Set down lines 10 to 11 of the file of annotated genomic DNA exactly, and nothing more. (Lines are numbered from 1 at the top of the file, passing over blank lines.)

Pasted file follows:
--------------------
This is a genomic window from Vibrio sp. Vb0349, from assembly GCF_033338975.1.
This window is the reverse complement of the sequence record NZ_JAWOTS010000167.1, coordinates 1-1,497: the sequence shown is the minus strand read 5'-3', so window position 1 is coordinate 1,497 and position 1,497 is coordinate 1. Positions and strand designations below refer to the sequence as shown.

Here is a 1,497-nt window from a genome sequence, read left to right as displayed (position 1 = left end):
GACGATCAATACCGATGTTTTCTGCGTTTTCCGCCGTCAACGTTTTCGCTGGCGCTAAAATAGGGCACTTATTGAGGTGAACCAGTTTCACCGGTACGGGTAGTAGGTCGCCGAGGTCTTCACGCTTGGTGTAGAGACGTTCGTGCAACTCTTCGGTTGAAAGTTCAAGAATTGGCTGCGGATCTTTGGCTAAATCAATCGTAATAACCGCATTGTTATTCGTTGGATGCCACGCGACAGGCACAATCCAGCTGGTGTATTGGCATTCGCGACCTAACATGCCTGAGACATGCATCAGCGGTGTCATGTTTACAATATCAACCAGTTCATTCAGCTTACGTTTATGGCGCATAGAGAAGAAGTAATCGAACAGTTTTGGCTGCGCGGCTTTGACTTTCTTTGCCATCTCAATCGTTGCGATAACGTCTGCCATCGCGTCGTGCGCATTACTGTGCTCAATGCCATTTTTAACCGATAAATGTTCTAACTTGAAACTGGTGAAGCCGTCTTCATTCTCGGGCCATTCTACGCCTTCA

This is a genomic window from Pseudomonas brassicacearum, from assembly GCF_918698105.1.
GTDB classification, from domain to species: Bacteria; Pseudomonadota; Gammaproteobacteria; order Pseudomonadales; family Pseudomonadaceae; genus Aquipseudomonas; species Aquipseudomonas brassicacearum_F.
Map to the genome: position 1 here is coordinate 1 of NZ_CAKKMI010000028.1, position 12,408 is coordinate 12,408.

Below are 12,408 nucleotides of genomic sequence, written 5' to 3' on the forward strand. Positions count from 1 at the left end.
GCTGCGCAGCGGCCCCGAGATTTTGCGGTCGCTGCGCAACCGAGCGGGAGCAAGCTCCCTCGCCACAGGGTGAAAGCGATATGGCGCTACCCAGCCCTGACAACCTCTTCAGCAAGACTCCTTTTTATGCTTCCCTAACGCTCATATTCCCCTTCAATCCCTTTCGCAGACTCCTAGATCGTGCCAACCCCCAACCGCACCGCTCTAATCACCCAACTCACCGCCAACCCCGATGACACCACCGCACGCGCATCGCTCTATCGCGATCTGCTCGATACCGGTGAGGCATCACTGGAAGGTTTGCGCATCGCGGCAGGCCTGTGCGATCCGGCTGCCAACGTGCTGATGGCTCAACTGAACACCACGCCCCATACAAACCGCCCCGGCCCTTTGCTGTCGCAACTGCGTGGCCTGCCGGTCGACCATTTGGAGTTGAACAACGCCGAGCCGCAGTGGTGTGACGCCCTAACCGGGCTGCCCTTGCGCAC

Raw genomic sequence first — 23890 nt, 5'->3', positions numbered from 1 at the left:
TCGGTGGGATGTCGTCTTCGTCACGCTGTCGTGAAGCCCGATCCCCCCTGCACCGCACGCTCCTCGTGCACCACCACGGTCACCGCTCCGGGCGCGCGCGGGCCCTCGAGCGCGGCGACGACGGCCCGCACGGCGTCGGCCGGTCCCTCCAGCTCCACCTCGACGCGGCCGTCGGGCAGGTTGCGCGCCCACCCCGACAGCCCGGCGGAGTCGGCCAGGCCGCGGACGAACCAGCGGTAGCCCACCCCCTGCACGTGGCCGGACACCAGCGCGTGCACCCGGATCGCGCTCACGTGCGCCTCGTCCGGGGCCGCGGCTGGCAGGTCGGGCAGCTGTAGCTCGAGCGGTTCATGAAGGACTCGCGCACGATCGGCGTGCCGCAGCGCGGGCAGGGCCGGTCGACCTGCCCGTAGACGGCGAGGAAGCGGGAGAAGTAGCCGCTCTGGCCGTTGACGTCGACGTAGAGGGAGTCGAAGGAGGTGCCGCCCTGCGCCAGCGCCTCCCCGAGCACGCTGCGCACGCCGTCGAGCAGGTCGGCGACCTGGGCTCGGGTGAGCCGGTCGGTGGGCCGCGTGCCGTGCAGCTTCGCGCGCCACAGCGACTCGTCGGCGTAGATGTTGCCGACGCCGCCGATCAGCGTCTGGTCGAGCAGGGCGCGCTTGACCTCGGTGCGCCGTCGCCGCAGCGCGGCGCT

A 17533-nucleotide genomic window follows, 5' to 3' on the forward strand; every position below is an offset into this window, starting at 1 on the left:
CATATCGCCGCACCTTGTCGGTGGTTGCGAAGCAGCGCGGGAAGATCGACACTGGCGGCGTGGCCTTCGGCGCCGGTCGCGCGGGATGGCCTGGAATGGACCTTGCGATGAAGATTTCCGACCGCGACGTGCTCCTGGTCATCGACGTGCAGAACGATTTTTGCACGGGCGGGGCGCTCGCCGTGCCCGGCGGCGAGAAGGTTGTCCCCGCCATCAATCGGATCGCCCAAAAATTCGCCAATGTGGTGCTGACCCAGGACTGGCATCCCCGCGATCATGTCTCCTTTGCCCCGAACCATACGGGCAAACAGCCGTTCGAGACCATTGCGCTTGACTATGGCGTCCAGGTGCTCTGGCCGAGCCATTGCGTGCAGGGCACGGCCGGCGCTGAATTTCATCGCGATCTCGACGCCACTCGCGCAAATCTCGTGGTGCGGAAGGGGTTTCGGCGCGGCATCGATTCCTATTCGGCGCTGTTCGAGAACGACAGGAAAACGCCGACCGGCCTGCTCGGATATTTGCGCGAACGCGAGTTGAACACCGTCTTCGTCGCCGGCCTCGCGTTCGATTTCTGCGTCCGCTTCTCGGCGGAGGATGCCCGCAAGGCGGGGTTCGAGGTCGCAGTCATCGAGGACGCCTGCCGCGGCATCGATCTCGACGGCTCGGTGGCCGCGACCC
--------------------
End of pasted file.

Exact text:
Raw genomic sequence first — 23890 nt, 5'->3', positions numbered from 1 at the left:
TCGGTGGGATGTCGTCTTCGTCACGCTGTCGTGAAGCCCGATCCCCCCTGCACCGCACGCTCCTCGTGCACCACCACGGTCACCGCTCCGGGCGCGCGCGGGCCCTCGAGCGCGGCGACGACGGCCCGCACGGCGTCGGCCGGTCCCTCCAGCTCCACCTCGACGCGGCCGTCGGGCAGGTTGCGCGCCCACCCCGACAGCCCGGCGGAGTCGGCCAGGCCGCGGACGAACCAGCGGTAGCCCACCCCCTGCACGTGGCCGGACACCAGCGCGTGCACCCGGATCGCGCTCACGTGCGCCTCGTCCGGGGCCGCGGCTGGCAGGTCGGGCAGCTGTAGCTCGAGCGGTTCATGAAGGACTCGCGCACGATCGGCGTGCCGCAGCGCGGGCAGGGCCGGTCGACCTGCCCGTAGACGGCGAGGAAGCGGGAGAAGTAGCCGCTCTGGCCGTTGACGTCGACGTAGAGGGAGTCGAAGGAGGTGCCGCCCTGCGCCAGCGCCTCCCCGAGCACGCTGCGCACGCCGTCGAGCAGGTCGGCGACCTGGGCTCGGGTGAGCCGGTCGGTGGGCCGCGTGCCGTGCAGCTTCGCGCGCCACAGCGACTCGTCGGCGTAGATGTTGCCGACGCCGCCGATCAGCGTCTGGTCGAGCAGGGCGCGCTTGACCTCGGTGCGCCGTCGCCGCAGCGCGGCGCT